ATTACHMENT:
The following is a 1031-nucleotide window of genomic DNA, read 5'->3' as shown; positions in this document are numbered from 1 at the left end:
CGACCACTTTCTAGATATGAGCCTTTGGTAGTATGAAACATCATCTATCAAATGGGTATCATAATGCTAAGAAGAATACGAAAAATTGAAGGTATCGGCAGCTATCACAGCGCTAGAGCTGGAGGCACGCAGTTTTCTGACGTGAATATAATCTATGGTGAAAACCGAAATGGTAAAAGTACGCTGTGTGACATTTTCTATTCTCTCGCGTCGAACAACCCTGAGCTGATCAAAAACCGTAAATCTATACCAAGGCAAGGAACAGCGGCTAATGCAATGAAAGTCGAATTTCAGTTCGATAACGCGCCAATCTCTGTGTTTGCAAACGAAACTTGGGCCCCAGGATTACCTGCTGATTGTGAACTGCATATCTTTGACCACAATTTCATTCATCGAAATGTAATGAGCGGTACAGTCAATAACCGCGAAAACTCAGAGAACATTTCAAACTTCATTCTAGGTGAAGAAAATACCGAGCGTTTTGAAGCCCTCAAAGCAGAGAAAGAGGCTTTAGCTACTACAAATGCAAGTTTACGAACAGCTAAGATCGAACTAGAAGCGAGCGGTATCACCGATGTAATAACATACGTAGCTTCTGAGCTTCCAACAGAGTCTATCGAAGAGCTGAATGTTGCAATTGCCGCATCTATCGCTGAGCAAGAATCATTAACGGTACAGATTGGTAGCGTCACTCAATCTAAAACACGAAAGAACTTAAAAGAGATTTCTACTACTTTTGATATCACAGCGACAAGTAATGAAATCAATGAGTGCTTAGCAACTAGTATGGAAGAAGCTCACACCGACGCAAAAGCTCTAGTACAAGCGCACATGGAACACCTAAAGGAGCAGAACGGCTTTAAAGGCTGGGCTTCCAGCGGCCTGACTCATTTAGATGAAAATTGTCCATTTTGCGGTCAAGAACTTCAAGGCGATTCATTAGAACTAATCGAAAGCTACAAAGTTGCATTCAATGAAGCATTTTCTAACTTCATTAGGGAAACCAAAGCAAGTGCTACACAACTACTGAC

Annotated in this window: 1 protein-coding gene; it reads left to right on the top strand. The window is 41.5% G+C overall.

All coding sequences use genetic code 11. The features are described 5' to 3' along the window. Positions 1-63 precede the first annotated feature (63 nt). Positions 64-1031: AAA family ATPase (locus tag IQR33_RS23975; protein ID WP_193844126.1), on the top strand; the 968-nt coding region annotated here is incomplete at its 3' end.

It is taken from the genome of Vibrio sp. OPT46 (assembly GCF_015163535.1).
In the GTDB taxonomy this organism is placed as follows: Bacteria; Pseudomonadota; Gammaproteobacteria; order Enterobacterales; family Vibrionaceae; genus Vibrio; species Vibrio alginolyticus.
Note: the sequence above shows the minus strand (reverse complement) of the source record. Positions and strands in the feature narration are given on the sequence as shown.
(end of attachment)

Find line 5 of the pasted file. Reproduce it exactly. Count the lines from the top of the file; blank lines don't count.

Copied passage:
It is taken from the genome of Vibrio sp. OPT46 (assembly GCF_015163535.1).